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Op-Ed: Forget compromise. The GOP isn’t likely to accept Biden — ever

Senate Majority Leader Mitch McConnell speaks at a lectern in front of a row of U.S. flags
Senate Majority Leader Mitch McConnell (R-Ky.) speaks after meeting with the Senate Republican caucus on Tuesday. Neither he nor most Republicans in Congress acknowledge Joe Biden as president-elect.
(Associated Press )

Anyone who has been following the current Republican-led effort to undermine democracy and orchestrate a coup has probably asked themselves, “When are Republicans going to stand up to Trump and admit that Joe Biden won the election?”

I’m sorry to say, that’s the wrong question, because the answer is never.

Many people have said in recent weeks that it feels like Republicans and Democrats live on completely different planets. I wish it were that simple. In reality, what’s happening is that one side sees a planet where the other sees nothing because they don’t even care to look. Democrats believe in facts, while Republicans have learned to believe in a world they make up for themselves.

Whether or not you agree with them, Democrats are largely defined by positions on issues like education, environment, social justice, healthcare, etc. These are policies that can be debated, though reaching consensus within the party’s ranks is always a struggle. Even now, you see the Democrats squabbling over Biden’s Cabinet appointments.

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The GOP isn’t built for debate — which is why you don’t see any reporting about the GOP being in disarray. But you can’t call this consensus, which would imply agreement achieved after rigorous discussion. At this point, if Trump were to tell his supporters that the Earth is flat and the elitist scientists have been lying all along, they would play along and raise questions about the scientists’ faulty instruments.

This is why, despite zero evidence, the majority of Republicans still believe Trump’s lie that the election was rigged and that he won. A Washington Post survey found that only 26 Republicans, out of 249 in both the House and Senate, would acknowledge Biden’s victory.

At the most basic level, Republicans view the world through the lens of villains and heroes — a posture that gives them an advantage in political warfare. They create the villains and cast themselves as the heroes. For the better part of this decade, Republicans have cast figures like Barack Obama, Nancy Pelosi and Hillary Clinton as the enemy. They use words like “socialists” and “extreme” to scare their voters into believing that the Democrats are coming to take away life as they know it.

They operate with the thinking that any attack will send Democrats into retreat mode. They believe the very thing that makes Democrats Democrats is a weakness they can exploit and weaponize. And in some ways, they are right.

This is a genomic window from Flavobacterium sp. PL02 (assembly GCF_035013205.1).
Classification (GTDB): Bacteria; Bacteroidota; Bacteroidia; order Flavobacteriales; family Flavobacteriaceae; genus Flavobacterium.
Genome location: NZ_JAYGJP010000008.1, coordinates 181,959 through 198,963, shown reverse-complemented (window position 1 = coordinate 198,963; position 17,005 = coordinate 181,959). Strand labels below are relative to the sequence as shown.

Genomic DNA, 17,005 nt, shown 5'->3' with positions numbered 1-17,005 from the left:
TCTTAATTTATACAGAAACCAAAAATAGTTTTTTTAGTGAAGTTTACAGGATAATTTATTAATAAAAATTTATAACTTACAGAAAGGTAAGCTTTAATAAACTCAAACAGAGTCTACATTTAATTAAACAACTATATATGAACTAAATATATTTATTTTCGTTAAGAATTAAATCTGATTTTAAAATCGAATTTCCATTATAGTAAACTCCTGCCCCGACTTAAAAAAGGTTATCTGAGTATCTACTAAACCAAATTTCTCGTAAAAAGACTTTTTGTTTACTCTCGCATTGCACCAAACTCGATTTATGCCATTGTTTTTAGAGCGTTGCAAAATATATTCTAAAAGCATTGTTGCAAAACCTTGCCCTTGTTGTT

Being inclusive, especially as a Democrat, in this political climate is downright tedious and exhausting. I left the GOP four years ago because I could no longer reconcile the party’s words and actions with my moral compass. As I spent more time having conversations with Democrats, I realized a truth I hadn’t been prepared for: Democrats care about — and will argue over — everything.

Republicans, however, have managed to boil down their entire identity into bumper-sticker-ready catchphrases like “build the wall,” “drain the swamp” or the more recent refrain, “stop the steal.”

How have they been able to do this?

Because the Republican Party has no diversity of thought. Getting everyone to march to the same beat is easy because no one would dare challenge the conductor of the orchestra.

During my time working for Republicans on the House Oversight and Reform Committee, the committee, led by California Rep. Darrell Issa, unleashed an investigative tsunami against the Obama presidency. These so-called investigations were nothing more than public relations vehicles to attack Obama administration officials.

Whether it was pursuing documents from Treasury Secretary Timothy Geithner or holding Atty. Gen. Eric Holder in contempt of Congress, I never saw any dissent from the Republicans about the overtly political agenda. If anything, they wanted the committee to be even more aggressive. Members like Reps. Jim Jordan and Mark Meadows, who have become central figures in Trump world, first rose to prominence on Issa’s oversight committee.

Republicans also don’t have to worry about how their words might hurt or offend someone because they truly do not care. Unlike Democrats, Republicans don’t have to concern themselves with navigating different racial, geographic or socioeconomic boundaries because they don’t like to acknowledge differences. They view the world through the same lens.

According to a new Gallup survey, 89% of Republicans don’t believe the voting process worked well. There is probably no going back from this level of cynicism, and there’s every likelihood that the GOP will spend every moment of the Biden presidency trying to delegitimize him.

The Republicans are already setting up for a comeback. They have unburdened themselves from the limits imposed by inconvenient facts. They see fresh opportunity with a Democratic Party in conflict with itself. If the Democrats aren’t careful, they could lose Congress in 2022 and the White House in 2024.

Joe Biden was right. This election was a battle for the soul of our country. That battle has only just begun.

Kurt Bardella is a senior advisor to the Lincoln Project. He is a former aide to California Republican Reps. Darrell Issa and Brian Bilbray and was an aide in the California State Senate and Assembly. @KurtBardella


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